It’s about that time! Another exciting interview with the expert coming at you featuring Daniel Levi. Before we jump right into it, make sure you catch up if you’ve missed any interviews here.
So far, we are extremely happy with the results of these interviews. From the comments to the emails, nearly everyone is finding value in the information these experts are sharing. No matter how “good” you may be in the industry, there is always something to learn from others.
Bruce lee once said, “empty your cup”. That’s what we all should do when listening to others’ advice in business, especially when they have a proven track record of successful sales.
So as I mentioned before, I was able to chat a bit with Daniel Levi. I met Daniel over at the Namepros forum. We chatted for some time through the private message system and he agreed to come on and share some of his tips with us when it comes to domaining.
Sit back, enjoy & take notes.
This is going to be fun…
1. How did you find out about domaining? Was it something you were looking for to make extra money or something you stumbled upon by accident?
The startup world is what got me into domain investing. I had an idea for a unique video chat company, and I began searching for domain names that were good fits for the project. If any one of the readers has ever named a company, they’ll know how hard it is to find that perfect name.
After days of going back and forth, I finally settled on a brand name. Unfortunately, I found out that the .com was already taken. I emailed the current owner and price was shockingly high. I had no choice but to think of alternative domain names I could use, because I was in high school and cash strapped.
I was familiar with GoDaddy from their controversial and always exciting super bowl commercials, so I scoured their website and came across GoDaddy auctions. Tons of seemingly horrific domain names were selling for sky high prices. At that exciting moment, I became a domainer – I thought if they’re doing it, I can do this too.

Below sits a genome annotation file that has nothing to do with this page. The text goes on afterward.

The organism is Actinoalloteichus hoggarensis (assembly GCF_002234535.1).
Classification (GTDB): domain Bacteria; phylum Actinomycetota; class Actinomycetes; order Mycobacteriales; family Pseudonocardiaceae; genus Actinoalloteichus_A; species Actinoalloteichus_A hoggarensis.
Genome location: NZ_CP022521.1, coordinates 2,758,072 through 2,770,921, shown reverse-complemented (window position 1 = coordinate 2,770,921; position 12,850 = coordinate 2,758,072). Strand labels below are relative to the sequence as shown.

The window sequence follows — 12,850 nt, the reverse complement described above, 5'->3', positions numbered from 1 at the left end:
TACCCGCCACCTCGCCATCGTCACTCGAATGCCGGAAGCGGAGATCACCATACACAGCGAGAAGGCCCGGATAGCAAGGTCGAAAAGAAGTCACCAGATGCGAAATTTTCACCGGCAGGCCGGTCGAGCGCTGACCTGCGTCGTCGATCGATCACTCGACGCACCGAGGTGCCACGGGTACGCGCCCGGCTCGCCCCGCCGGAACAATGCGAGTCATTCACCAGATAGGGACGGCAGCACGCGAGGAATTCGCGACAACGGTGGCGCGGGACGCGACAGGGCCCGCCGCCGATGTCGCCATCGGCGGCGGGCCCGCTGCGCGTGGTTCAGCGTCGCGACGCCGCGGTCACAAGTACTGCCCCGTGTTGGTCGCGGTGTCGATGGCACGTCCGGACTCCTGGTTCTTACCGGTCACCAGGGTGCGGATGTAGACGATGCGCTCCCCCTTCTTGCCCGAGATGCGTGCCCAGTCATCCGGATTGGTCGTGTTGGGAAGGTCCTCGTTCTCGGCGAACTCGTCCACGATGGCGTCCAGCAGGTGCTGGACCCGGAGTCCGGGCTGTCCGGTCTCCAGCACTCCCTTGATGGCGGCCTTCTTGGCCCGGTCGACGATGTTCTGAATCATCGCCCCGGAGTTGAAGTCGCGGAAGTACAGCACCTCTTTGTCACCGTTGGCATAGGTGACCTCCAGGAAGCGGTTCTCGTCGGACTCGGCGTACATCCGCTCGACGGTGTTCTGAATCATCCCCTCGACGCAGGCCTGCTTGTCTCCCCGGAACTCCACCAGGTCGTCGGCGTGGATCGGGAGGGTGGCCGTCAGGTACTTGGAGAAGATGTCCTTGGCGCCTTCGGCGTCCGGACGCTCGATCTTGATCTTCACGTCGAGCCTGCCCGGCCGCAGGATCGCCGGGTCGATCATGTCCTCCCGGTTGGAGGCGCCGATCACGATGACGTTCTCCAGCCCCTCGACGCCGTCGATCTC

2. When looking at a domain name to purchase, what are the key factors that help you determine whether or not it is worth buying?
Most importantly, I follow my gut instinct. Specific key factors I check are age, search volume, number of possible end users (in Google), industry size, and comparable sales on NameBio.com.
3. What mistakes have you made that you can share with our readers to help them from making the same mistakes.
When I first started out, it took me around a year to realize that my hand regged domains belonged in the trash can. Multiple people suggested I take my money and simply invest it in one aged domain. Unfortunately, the advice went in one ear and out the other.
4. How many hours a day do you put into your domain business?
As many as my schedule allows. I’m in college, so certain weeks are more demanding than others.
5. What has been your greatest domain sale to date? Can you disclose the name? If not, can you disclose the overall profit you made on the domain name?
I made $18,500 overall profit on the sale of PirateShip.com.